“The cartoon in which the Prussian is depicted as saying to his bound and gagged victim, “Ain’t I a lovable fellow?” is one of the most pointed and vital of all pictorial, or indeed any other, criticisms of the war. It is very important to note that German savagery has not interfered at all with German sentimentalism. The blood of the victim and the tears of the victor flow together in an unpleasing stream. The effect on a normal mind of reading some of the things the Germans say, side by side with some of the things they do, is an impression that can quite truly be conveyed only in the violent paradox of the actual picture. It is exactly like being tortured by a man with an ugly face, which we slowly realize to be contorted in an attempt at an affectionate expression. In those soliloquies of self-praise which have constituted almost the whole of Prussia’s defence in the international controversy, the brigand of the Belgian annexation has incessantly said that his apparent hardness is the necessary accompaniment of his inherent strength. Nietzsche said,: “I give you a new commandment. Be hard.” And the Prussian says: “I am hard,” in a prompt and respectful manner. But, as a matter of fact, he is not hard, he is only heavy. He is not indifferent to all feelings, he is only indifferent to everybody else’s feelings. At the thought of his own virtues he is always ready to burst into tears. His smiles, however, are even more frequent and more fatuous than his tears, and they are all leers like that which Mr. Raemaekers has drawn on the face of the expansive Prussian officer in the arm-chair. Compared with such an exhibition, there is something relatively virile about the tiger cruelty which has occasionally defaced the record of the Spaniard or the Arab. But to be conquered by such Germans as these would be like being eaten by slugs.”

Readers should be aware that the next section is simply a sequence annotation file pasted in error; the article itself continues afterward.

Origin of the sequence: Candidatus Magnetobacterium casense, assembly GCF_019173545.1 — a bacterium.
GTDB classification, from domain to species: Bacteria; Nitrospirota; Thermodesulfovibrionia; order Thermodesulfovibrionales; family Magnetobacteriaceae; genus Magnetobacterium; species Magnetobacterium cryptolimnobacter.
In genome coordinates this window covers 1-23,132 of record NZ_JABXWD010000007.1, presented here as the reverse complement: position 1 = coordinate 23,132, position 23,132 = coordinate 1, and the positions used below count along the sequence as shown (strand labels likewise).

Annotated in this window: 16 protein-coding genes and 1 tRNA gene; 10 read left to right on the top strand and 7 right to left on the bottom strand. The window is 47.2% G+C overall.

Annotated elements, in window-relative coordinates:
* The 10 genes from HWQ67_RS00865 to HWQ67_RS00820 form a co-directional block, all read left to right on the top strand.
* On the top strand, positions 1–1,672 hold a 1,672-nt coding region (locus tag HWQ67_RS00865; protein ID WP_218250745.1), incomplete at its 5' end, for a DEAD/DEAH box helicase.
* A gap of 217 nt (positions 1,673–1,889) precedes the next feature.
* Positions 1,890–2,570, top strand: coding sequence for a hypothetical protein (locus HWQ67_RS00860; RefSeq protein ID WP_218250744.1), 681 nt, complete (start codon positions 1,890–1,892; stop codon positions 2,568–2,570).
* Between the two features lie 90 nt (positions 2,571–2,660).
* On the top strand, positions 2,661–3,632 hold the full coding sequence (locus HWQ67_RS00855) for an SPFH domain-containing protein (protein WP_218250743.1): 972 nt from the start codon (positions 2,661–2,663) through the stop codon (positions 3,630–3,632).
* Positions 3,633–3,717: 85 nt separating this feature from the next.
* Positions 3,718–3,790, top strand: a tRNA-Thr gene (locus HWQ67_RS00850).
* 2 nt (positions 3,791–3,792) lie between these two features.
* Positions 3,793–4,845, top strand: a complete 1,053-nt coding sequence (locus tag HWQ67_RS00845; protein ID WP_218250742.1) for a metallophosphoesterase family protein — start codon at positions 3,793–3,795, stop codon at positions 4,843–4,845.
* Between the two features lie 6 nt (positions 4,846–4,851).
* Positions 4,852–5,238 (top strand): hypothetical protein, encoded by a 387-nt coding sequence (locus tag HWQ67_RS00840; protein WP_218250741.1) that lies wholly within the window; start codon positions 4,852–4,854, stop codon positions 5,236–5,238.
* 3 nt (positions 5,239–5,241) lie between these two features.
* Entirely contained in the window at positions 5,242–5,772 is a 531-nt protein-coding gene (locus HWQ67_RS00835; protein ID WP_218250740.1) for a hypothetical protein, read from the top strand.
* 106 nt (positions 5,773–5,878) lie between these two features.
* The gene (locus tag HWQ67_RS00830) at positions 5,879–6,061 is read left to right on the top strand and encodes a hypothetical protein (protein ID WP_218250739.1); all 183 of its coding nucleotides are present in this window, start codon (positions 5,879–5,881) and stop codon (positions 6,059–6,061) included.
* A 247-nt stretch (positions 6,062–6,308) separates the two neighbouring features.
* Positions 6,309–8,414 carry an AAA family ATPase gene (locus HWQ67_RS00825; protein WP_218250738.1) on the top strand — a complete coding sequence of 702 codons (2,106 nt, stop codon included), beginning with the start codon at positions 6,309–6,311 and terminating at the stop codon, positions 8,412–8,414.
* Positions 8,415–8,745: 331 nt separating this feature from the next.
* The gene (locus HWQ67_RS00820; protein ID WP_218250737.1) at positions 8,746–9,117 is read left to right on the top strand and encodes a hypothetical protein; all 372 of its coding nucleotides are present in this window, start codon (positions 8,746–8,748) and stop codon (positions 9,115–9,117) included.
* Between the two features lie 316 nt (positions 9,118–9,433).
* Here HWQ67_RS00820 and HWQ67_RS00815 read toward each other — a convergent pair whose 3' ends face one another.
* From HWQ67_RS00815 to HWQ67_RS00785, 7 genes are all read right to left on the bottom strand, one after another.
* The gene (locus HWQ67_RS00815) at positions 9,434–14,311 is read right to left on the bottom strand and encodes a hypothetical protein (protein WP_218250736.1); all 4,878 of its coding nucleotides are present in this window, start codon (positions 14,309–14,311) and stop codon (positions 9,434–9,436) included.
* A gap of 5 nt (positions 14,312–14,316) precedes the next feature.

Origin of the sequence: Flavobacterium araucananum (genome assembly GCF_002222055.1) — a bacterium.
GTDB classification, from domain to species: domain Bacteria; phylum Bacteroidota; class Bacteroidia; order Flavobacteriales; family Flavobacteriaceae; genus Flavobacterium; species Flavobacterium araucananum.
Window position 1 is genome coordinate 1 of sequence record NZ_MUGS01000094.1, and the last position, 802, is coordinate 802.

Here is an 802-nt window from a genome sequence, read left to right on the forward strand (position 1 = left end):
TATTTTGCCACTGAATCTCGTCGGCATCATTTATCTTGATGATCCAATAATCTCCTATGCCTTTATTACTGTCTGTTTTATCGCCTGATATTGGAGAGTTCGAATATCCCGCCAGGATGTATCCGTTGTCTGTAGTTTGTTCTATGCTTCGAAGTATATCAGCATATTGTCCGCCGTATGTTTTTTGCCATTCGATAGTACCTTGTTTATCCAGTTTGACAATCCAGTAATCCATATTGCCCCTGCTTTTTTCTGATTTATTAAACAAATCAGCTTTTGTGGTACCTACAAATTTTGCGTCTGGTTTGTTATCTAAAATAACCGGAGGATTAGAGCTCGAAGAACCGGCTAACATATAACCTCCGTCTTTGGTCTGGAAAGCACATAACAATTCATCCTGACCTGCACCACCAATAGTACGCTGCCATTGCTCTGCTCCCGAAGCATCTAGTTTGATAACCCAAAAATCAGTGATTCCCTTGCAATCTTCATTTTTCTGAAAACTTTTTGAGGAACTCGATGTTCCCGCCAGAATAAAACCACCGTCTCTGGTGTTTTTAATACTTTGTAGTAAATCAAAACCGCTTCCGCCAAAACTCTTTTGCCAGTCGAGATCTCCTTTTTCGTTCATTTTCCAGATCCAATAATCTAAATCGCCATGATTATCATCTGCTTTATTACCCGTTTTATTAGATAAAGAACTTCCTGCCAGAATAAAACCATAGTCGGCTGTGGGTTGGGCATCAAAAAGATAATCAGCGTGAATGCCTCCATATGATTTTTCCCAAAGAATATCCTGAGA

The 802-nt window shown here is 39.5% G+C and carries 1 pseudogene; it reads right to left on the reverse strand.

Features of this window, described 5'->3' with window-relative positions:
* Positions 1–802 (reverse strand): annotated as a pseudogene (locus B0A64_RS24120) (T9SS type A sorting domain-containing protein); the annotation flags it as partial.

This cartoon from the periodical “Simplicissimus,” Munich portrays the British Lion (traditional symbol of Britain) as infested with Japanese fleas. The message it conveys is that the British are being influenced towards war by the Japanese diplomatic maneuvers.
Another cartoon from the German periodical Simplicissimus showing a lone German knight standing firm against monster-headed waves. The image portrays the resolve of the Germans to defend their stronghold in China. It was published before the fall of Tsingtao.
The Under Study: The Triple Alliance Revised and Corrected